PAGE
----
Opposition activists typically dismiss such claims as regime propaganda, though they make no secret of their desire for more weapons and ammunitions to better hold their slivers of "liberated" territory and mount offensives on the much superior weapons of Assad's forces. Government forces have deployed tanks and troops to battle insurgents in urban residential areas.

Meanwhile, Saleh Dabbakeh, the spokesman for the International Committee of the Red Cross in Damascus, said in a phone interview that aid workers had entered the hard-hit city of Hama for the first time in 40 days, delivering food, blankets and other goods. He said the opening encouraged the group and that it hoped to negotiate similar entry for convoys headed to other flash-point cities such as Idlib and Homs.

But he declined to discuss the ICRC's efforts to enter the devastated Baba Amr district in Homs, where, in addition to many trapped Syrian injured, two Western journalists, wounded in an attack last week, are pleading for safe passage.

The ICRC and the Syrian Red Crescent have been negotiating for four days to gain access to the area. Friday, a small number of wounded Syrians were rescued when the Syrian military stopped its shelling.

But a deal for a larger evacuation, including the wounded journalists and the bodies of two other Western journalists who were killed in the same attack, remains elusive. Dabbakeh called the search for an agreement complicated.

"It's not only the government side. It takes two to tango," Dabbakeh said. "People inside Baba Amr have to guarantee their agreement as well. We can't send convoys in if we can't assure their safety. We keep talking to everybody."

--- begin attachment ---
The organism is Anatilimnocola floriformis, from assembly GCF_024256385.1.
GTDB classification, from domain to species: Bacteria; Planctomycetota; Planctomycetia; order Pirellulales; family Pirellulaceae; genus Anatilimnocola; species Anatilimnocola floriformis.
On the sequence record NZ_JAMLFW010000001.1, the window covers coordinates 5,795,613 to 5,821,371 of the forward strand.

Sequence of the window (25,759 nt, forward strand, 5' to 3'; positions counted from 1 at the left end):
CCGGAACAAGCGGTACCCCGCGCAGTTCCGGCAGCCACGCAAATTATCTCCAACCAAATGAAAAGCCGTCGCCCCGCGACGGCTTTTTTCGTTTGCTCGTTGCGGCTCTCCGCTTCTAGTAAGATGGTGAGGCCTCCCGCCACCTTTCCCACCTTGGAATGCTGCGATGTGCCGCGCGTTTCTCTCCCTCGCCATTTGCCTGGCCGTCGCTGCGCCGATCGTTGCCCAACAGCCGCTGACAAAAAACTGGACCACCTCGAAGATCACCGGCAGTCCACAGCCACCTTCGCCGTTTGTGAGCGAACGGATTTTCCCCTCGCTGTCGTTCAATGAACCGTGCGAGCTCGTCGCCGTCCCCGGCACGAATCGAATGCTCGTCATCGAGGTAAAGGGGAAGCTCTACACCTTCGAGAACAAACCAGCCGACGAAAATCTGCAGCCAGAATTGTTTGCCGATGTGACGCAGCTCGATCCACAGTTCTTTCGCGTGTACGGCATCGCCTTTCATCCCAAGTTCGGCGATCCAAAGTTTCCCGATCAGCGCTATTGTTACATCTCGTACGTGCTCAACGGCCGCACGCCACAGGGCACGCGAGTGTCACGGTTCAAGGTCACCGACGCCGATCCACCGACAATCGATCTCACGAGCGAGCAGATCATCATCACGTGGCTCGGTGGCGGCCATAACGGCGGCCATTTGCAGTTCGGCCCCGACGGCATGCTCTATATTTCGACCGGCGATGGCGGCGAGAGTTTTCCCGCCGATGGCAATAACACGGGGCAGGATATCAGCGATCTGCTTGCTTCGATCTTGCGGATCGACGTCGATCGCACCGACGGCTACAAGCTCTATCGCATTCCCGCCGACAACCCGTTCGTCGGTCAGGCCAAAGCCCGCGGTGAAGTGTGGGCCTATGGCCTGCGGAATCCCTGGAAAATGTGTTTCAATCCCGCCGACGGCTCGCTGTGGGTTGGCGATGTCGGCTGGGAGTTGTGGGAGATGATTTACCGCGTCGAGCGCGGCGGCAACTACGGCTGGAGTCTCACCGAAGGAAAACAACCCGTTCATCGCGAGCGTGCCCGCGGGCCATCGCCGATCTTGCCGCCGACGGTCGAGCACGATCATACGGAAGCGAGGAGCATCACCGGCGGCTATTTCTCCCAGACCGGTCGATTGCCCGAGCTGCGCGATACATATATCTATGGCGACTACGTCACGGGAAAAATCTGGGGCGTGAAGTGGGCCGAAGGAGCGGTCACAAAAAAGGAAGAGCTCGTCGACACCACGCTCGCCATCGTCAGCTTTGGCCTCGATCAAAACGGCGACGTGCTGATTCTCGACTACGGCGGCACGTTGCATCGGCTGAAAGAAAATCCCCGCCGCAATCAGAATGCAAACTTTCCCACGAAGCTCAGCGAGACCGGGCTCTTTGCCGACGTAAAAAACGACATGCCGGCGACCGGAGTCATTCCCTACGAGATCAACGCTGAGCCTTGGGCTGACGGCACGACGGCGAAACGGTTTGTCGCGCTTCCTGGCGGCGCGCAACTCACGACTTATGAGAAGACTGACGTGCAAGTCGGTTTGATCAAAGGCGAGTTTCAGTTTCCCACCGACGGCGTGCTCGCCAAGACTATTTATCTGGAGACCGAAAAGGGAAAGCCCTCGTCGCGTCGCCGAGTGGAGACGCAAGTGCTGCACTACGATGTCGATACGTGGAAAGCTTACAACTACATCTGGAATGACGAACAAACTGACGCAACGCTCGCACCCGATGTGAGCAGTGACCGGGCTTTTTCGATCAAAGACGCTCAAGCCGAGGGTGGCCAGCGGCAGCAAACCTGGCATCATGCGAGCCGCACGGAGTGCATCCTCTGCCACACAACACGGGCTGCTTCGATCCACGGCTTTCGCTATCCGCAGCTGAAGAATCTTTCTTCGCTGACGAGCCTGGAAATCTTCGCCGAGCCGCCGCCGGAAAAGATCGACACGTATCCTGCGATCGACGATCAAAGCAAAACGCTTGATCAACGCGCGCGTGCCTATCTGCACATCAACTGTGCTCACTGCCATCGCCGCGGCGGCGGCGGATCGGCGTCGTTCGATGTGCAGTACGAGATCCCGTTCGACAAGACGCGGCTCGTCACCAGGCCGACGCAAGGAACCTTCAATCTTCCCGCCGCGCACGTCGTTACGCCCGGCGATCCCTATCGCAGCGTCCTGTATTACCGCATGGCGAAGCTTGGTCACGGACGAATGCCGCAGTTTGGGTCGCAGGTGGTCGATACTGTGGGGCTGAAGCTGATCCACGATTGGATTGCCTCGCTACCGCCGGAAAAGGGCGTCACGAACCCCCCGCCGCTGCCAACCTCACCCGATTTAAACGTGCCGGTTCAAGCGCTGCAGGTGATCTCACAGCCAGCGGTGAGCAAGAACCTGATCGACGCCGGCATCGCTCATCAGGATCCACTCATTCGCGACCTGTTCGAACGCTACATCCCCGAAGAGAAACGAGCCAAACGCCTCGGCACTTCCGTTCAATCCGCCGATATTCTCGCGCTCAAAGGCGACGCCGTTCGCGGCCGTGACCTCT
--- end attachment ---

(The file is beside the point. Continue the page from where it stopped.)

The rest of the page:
In Damascus, the government trumpeted the results of Sunday's referendum as proof that a majority of Syrians support an internal reform plan rather than armed rebellion to force long-awaited democratic changes.

Syrian Interior Minister Maj. Gen. Mohammed al Shaar told journalists in Damascus that 8.3 million voters, about 57 percent of those eligible, had voted in the referendum, SANA said.

How much the new constitution's 157 articles would reform the autocratic system Assad inherited from his late father, the notoriously iron-fisted Hafez Assad, is hotly disputed.

In a significant change, the ruling Baath Party isn't mentioned anywhere in the document. But the new constitution is filled with contradictions and loopholes that in effect would make ending one-party rule difficult, at best.

One article, for example, says a parliamentary body holds legislative authority, while another says the president can dismiss the body "by a reasoned decision issued by him."

The contradictions, however, didn't deter hundreds of thousands of Syrians from voting Sunday, if the turnout figures SANA reported are accurate. A McClatchy special correspondent, whose name is withheld for security reasons, saw long lines of enthusiastic voters at polling places throughout the capital.

Many said they preferred the reforms as a first step toward more democratic rule because they had little trust in the fragmented, fledgling opposition and even less in the shadowy armed rebel forces. Few displayed sympathy for the besieged protesters the regime portrays as "armed terrorist groups."

"Why didn't he start bombing them from the beginning?" one voter lamented.